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The more things change, the more they remain the same. This is the crux of Sandipan Deb’s first novel, The Last War.
The novel is a retelling of the Mahabharata, but set in the underworld of Mumbai. It is something like the epic unfolding in the environs of The Godfather. The story begins in Mumbai (which was then Bombay) in 1955 when Rustom Pestonjee, an elderly Parsi businessman/smuggler, meets Yash Kuru at the Gateway of India.
Pestonjee is impressed by the marksmanship and demeanour of street performer Yash, who shoots at targets placed on the heads of his nephews — the blind Shankar, the sickly Shiv and the low-born Satya. Picking them off the streets, Pestonjee learns that the Kurus are of royal lineage but are living in penury as refugees from West Punjab. No surprise here that Yash has taken a vow of celibacy to bring up his nephews — sons of his stepbrothers and, in the case of Satya, his maidservant. The warrior prince is the modern-day Bhishma, after all.
Pestonjee hires Yash as a hitman for a single night. On the mission, Yash meets another marksman called B K Acharya, who works for the opposite side; they become friends and allies. They all form a powerful triumvirate and become lords of the city’s underworld by the time Pestonjee dies.
Pestonjee, who dies without any heir, bequeaths his crime kingdom to Yash, making him the regent because Shankar – the eldest of the next generation – is blind. Yash has to turn it over to the most deserving candidate from a yet unborn line of Kurus.
But before his death Pestonjee predicts that the kingdom will be most probably divided between the sons of Shankar and Shiv, and there would be war between them for the spoils.
By this time you must have guessed that the Parsi gentleman has foreseen the battle of Kurukshetra, set in the Bombay of the fifties and sixties. And the three nephews are Dhritarashtra (Shankar), Pandu (Shiv) and Vidur (Satya).
Along the way we also make the acquaintance of Kishen Yadav (Krishna) and also find out that B K is actually the modern-day Dronacharya.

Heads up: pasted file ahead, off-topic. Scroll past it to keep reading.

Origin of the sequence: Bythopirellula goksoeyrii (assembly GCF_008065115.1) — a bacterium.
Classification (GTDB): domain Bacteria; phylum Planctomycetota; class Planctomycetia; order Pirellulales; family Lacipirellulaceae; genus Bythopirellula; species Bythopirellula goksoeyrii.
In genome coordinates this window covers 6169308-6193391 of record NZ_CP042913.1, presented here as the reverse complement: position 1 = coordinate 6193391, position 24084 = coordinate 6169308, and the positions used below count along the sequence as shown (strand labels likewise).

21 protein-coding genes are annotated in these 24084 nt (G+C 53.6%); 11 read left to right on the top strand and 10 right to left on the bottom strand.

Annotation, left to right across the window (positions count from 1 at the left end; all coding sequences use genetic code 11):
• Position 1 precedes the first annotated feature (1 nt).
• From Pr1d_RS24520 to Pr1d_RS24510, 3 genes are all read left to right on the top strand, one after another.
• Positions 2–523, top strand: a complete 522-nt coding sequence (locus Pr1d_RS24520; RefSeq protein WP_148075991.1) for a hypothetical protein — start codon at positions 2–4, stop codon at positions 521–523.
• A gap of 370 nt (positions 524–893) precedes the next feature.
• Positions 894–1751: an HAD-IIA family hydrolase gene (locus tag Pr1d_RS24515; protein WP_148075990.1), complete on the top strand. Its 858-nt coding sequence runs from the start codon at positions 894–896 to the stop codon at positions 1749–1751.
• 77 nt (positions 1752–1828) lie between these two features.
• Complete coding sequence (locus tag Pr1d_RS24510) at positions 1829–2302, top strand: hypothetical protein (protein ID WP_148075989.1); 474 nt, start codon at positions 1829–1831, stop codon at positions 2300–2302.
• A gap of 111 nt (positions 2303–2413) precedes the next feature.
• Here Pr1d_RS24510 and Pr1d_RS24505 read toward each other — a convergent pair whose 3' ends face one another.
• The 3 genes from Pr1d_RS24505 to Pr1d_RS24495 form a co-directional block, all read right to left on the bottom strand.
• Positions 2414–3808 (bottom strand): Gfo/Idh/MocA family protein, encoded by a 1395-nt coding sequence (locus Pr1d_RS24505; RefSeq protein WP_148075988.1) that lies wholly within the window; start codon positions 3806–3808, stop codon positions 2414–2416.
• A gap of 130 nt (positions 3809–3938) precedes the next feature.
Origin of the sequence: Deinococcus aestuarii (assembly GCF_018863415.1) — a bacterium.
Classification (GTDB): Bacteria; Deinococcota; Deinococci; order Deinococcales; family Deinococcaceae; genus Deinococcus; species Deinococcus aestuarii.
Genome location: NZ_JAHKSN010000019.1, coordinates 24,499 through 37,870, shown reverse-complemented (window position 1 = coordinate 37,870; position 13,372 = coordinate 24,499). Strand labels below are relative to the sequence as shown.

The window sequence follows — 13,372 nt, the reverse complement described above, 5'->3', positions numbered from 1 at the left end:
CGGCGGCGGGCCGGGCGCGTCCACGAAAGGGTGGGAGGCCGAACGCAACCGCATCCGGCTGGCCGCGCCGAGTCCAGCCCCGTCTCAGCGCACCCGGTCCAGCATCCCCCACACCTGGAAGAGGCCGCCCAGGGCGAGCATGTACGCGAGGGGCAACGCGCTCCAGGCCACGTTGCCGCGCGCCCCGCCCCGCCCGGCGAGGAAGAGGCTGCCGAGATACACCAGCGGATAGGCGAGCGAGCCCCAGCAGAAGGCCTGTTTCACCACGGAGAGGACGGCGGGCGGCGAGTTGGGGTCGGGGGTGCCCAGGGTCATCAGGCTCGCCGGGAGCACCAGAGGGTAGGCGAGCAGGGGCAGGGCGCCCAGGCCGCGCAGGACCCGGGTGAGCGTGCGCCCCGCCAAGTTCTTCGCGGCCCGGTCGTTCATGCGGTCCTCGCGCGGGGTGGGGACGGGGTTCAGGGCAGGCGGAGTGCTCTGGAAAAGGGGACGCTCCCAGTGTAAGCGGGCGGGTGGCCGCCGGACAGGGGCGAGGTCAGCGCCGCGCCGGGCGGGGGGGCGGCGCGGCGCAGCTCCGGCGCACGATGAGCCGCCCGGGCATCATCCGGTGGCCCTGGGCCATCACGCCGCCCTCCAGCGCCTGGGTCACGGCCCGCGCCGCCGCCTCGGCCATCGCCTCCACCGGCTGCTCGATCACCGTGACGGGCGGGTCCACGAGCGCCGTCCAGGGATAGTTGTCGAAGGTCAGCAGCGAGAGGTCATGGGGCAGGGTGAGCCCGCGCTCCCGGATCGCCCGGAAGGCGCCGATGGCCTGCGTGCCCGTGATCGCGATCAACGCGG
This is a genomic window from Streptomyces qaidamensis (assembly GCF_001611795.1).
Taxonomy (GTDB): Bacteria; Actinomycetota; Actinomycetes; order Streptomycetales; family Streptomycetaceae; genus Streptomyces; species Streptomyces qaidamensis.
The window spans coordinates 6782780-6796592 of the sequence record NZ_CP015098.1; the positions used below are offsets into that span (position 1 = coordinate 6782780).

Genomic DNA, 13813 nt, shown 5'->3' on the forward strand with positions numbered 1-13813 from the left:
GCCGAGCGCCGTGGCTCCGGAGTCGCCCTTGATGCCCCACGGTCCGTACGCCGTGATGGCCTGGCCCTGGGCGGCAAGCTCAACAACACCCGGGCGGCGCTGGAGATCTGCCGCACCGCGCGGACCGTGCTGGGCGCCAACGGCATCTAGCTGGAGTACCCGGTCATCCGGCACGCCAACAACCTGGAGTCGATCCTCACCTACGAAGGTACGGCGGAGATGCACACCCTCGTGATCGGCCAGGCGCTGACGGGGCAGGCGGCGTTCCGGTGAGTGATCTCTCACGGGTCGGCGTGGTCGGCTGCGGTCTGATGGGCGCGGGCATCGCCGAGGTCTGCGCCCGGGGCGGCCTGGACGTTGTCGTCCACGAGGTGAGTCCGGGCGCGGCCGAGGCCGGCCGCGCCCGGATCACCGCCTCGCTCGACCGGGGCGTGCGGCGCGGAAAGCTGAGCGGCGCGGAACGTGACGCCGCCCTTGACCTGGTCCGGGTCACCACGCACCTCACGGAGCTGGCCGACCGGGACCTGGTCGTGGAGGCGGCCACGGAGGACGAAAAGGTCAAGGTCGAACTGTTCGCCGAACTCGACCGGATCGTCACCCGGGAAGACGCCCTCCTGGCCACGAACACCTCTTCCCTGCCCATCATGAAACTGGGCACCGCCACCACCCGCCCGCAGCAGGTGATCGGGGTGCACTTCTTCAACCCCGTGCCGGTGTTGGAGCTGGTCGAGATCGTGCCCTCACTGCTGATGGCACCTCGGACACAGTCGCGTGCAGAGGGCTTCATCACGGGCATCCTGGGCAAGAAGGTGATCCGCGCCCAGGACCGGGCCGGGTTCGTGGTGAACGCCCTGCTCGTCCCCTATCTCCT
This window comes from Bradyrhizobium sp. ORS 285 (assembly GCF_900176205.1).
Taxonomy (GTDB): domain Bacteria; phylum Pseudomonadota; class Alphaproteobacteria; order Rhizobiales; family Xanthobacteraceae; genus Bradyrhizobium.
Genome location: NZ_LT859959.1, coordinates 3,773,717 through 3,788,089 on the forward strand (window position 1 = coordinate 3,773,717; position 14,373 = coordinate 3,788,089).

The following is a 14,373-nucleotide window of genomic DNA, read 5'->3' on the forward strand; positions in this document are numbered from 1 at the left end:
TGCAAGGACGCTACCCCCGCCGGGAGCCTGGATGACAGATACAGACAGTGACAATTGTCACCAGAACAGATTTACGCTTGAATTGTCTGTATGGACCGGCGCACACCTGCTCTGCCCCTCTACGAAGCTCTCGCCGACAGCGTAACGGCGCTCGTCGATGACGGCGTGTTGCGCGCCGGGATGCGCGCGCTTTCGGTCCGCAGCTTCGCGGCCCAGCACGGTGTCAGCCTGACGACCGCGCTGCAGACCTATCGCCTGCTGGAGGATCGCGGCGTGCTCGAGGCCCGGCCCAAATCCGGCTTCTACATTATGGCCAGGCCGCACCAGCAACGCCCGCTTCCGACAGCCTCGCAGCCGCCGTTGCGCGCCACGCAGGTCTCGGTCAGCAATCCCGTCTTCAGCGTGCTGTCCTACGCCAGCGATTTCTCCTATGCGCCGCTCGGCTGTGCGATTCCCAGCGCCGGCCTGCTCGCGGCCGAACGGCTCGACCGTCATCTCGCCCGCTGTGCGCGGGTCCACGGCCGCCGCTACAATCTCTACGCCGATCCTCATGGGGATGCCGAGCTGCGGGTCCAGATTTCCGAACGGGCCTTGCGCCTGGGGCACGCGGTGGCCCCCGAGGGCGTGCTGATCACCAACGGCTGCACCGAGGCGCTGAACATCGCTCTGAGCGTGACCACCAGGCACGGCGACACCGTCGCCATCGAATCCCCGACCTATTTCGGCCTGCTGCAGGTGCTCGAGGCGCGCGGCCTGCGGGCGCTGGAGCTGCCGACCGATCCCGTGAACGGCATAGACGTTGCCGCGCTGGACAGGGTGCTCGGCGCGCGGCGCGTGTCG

Things move on expected lines from there on, except for the fact that Shankar has two sons, Rahul (Duryodhana) and Ranjit (Dushasana), and a daughter, who is mentioned only in passing. And Pandu has three sons: Rishabh (Yudhisthira), Vikram (Bheema) and Jeet (Arjuna) — all three fathered by different men.
The Kunti of this novel is Aditi, a distant cousin of Kishen. She, of course, has a child out of wedlock; so Karna’s modern-day avatar is Karl Fernandes. And, of course, one cannot have the Mahabharata without Draupadi. So we have Jahnvi, aka Jahn, who is married to Rishabh but is in love with Jeet, with whom she has a son, Abhi.
Rishabh, the personification of fairness, has a gambling habit. First, he takes care of this habit by making an annual pilgrimage to Las Vegas. Later, he channels his addiction into the lucrative cricket gambling business and makes a pile of money. But his habit gets the better of him because he bets his share of the crime kingdom – and that of his brothers – and loses it all. He is also implicated in the murder of a bookie and spends a long time behind bars, while his part of the family is exiled to Italy.
After Ranjit’s attempts to rape Jahn, she vows not to tie her hair till she has bathed it in the blood from his heart. Of course, she is saved by Kishen. No surprises there.
The underlying theme of the novel is “dharma” as practised and perfected first by Yash, and later used to good effect by Rishabh. As Yash, the master strategist, says: “Fairness and unfairness count for little in statecraft… One does one’s duty. That is all there is to it.” We find echoes of the same later – in Kishen’s conversations with Jeet – when the ace marksman has doubts about picking up the gun (his Gandiva, or bow, has a more profane nickname in this retelling) against his cousins.
The timelessness of the epic lies in its varied layers. But the author strips away the layers of the epic and the characters he thinks unnecessary to leave us with in a novel with a racy narrative. In other words, it’s a crime thriller loosely based on the main plot of the Mahabharata, and not always with happy results. With the varied tapestry of characters that the author had on tap from the epic, expectations fall flat when one realises that most of them exist only in a single dimension.
Sometimes, the “modernisation” of the epic results in unintended hilarious sequences — for example, the one in which Jeet hides behind the eunuch Chameli to shoot Yash, who wouldn’t fire at a woman. Despite the gravity of the situation, it does seem funny.
The novel ends with Shiv’s children winning the war for control. But the brothers renounce everything and Jahn steps in to take the place at the head of the table. With most people from the other side dead, the last paragraph reminds us that B K’s son Ashwin is still alive and wants to kill Rishabh. This keeps the possibility of a sequel alive.
But since the novel, unlike the epic, exists only on one level, it doesn’t rise above a book you would pick up on your next trip and discard once you’re done.
THE LAST WAR
589 pages; Rs 299